“Exposure” by Helen Dunmore
London, 1960. The Cold War escalates and Simon Callington, a mid level government official, is falsely accused of spying for the Russians. As powerful men plot against Simon, his wife, Lily, must fight to protect herself and their children. Though innocent of the espionage charges, Simon must keep his wife from discovering his past.
This is a departure from many “spy” novels I’ve encountered to date. The minutiae of “spycraft” – the scheming, trickery and deception – routine in many other books is largely forsaken. Instead, the focus is on the relationships between Simon, Lily, their children and the forces against them and this provides an intriguing and interesting perspective from which to view this period of our recent history. The novel is set at the height of the tense stand off between the East and West and I was, initially, disappointed by the lack of familiar scenes and actions common among other books of this ilk. Helen Dunmore’s skilful writing and compassionate handling of her characters draws you in and you soon become absorbed.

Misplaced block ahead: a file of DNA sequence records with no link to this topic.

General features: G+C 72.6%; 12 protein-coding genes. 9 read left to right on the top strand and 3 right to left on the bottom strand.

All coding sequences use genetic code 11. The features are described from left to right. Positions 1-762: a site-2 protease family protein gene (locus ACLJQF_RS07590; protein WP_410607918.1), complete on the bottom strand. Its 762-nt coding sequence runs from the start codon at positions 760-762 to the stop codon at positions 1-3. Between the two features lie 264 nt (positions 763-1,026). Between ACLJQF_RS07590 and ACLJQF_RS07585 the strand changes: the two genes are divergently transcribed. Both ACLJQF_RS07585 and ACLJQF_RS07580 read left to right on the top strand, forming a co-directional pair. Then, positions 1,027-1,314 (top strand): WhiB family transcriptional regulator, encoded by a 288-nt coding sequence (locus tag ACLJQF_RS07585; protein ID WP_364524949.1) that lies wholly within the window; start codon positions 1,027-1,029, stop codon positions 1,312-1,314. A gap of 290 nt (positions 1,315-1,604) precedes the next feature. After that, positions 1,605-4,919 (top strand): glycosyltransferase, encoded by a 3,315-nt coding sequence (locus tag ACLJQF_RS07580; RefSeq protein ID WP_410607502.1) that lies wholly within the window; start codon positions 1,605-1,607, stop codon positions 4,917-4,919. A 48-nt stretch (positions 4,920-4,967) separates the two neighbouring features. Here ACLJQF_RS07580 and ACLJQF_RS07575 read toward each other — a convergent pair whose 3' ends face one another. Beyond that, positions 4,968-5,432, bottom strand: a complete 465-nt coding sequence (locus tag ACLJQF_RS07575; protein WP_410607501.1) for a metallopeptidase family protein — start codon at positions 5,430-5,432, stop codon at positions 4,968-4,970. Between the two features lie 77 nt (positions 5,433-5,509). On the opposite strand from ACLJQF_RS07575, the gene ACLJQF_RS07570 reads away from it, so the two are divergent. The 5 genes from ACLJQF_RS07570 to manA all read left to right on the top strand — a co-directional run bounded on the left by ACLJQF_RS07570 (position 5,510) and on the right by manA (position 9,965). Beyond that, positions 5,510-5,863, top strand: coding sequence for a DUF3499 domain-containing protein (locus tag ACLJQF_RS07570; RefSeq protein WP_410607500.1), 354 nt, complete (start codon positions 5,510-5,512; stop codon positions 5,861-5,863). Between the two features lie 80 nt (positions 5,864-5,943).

The plot moves easily between the various characters, their differing motives, fears and expectations are deftly woven into an evocative tale. I especially liked Lilly; she has a strength and depth of character that builds and grows ever more fearsome as the tale unfolds.
I felt that the tale dipped a little in intensity in the mid section. However, it builds to a tense and pulsating finale that doesn’t disappoint.
All in all, this was a satisfying read and, with several of her books on my shelves, this won’t be my last exposure to the works of Helen Dunmore.
The Moustachioed Reader
My Rating: 3* out of 5*
Author: Helen Dunmore
Publication Date: 28th January 2016
Published by Hutchinson